I was on BBC Radio 4's Today programme on Saturday, debating with Lord Owen political leadership - or its absence - in Europe and America against the background of looming double-dip recession. It was a slightly surreal occasion, as, back in 1970s, I had been, as a junior Foreign Office official, David Owen's speechwriter when he was Foreign Secretary.
Today had asked me on because of my time in the US as British Ambassador. But as the discussion went on, I found myself more interested in the curious case of Germany and its reluctance to help underwrite the debts of those Eurozone countries threatened by sovereign default. Most observers believe that if the contagion is not to spread from the so-called peripheral states to Italy, Spain and even France, either the European Central Bank needs to start issuing Euro-bonds, backed by the full faith and credit of all Eurozone countries; or much more cash needs to be put into the European Financial Stability Facility, a fund created last year to keep the peripherals afloat. Either would help bring stability and confidence to the markets. They would remove an existential threat to the Eurozone and maybe the EU itself. Of course, the lion's share of the liability would have to fall on Germany, the richest of the Eurozone powers. But, Germany is after all one of the founding fathers of the grand European project. German reluctance to put its triple-A economy at the service of the project is like watching slow-motion infanticide.
Before going to Washington, I was briefly Ambassador to Germany in 1997. I remember that when I arrived in March that year, Helmut Kohl, then German Chancellor, was having a wobble and considering the postponement of the Euro's introduction. What worried him was the state of German public opinion. To replace the trusted, stable Deutschmark, symbol of the German economic miracle, with an untested Euro, in which the irresponsible Italians would be founder-members, was deeply unpopular with a majority of Germans by a margin of 2 to 1. The nightmare of rampant inflation under the Weimar Republic in the 1920s, which opened the door to Hitler, was still a vivd memory. In the end Kohl pressed ahead, telling the German people that greater integration was the only way to reconcile the French and others with Germany's domination of Europe.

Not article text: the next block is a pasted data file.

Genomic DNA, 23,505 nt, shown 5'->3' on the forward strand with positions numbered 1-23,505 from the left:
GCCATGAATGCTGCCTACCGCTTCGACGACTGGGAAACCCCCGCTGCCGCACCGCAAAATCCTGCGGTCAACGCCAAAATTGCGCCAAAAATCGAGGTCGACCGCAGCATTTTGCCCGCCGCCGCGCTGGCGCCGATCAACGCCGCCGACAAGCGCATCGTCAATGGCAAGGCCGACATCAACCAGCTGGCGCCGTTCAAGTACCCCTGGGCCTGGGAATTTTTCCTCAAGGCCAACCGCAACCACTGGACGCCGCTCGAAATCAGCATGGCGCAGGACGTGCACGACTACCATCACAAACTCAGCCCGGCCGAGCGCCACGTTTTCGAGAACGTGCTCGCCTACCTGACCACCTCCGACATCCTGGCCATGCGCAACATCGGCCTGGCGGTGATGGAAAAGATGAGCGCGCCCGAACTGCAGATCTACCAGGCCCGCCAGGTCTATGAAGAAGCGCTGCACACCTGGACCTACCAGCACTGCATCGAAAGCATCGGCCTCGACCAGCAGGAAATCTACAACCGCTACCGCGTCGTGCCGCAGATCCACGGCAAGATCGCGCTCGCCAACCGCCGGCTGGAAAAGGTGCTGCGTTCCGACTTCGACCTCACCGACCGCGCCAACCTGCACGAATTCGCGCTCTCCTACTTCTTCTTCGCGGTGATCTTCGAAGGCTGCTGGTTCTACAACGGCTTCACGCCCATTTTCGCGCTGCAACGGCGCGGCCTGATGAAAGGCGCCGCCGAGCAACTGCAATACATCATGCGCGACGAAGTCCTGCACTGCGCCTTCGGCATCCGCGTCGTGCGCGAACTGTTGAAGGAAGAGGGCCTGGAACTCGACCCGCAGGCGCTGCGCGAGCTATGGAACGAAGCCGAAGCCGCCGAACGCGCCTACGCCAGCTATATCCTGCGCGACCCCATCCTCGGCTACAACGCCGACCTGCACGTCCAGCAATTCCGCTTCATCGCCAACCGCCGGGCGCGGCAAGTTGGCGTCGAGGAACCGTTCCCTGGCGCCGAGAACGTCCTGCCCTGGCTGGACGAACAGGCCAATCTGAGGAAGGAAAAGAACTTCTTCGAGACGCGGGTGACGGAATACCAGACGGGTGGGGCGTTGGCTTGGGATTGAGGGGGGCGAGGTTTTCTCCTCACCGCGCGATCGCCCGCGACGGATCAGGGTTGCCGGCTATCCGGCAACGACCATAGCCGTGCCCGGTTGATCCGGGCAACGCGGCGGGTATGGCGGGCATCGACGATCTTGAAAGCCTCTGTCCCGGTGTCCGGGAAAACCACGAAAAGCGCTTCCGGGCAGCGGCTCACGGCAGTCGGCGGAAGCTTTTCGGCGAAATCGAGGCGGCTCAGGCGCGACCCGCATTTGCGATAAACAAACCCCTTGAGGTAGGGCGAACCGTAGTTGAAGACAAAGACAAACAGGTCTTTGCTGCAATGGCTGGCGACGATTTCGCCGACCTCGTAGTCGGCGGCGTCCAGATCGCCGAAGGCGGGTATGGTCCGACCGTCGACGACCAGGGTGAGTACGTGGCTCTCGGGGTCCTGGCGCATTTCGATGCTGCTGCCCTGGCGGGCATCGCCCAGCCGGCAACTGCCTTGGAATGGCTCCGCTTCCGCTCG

This explains a lot in Germany today. The Germans have never loved the Euro, even though it has brought them huge economic benefits. The Eurozone was designed as near as possible to duplicate the fiscal sobriety of Germany itself and thus to placate the German electorate. But, to try to do this across 17 disparate economies has proved mission impossible. Much of this was camouflaged in the boom years of faux-prosperity. But, in an age of low growth and high debt, Merkel is now caught between a rock and a hard place. Economics tells her that Germany must do more to shore up the Eurozone if it is to survive. Politics tells her that this could consign her to electoral oblivion - the Euro has never been more unpopular in Germany and bailing out profligate Greeks, Portuguese, Italians etc wins no German votes.
So, what will happen? The choice appears to be between some kind of fragmentation of the Eurozone between the strong and the weak economies; or, in return for guaranteeing their debts, the creation of a single economic and fiscal area in which the creditor countries, above all Germany, take control of economic policy throughout the zone. It is a measure of the crisis hanging over one of the UK's major export markets, that George Osborne, a Tory Chancellor, has been arguing for greater integration in the Eurozone. Goodness knows what Margaret Thatcher thinks of it all.
But, if we play our cards right, a major treaty change in Brussels is an opportunity for the UK to change the terms of EU membership. We do not need to be full members to trade with the EU. It is as plain as a pikestaff that not only are we well out of the Eurozone, but that membership of the EU itself is an increasingly bad deal for our nation and needs to be renegotiated. There are vast areas of social, industrial and competition policy where we need to reassert national control. Is there the political leadership in London to embark on this necessary course?
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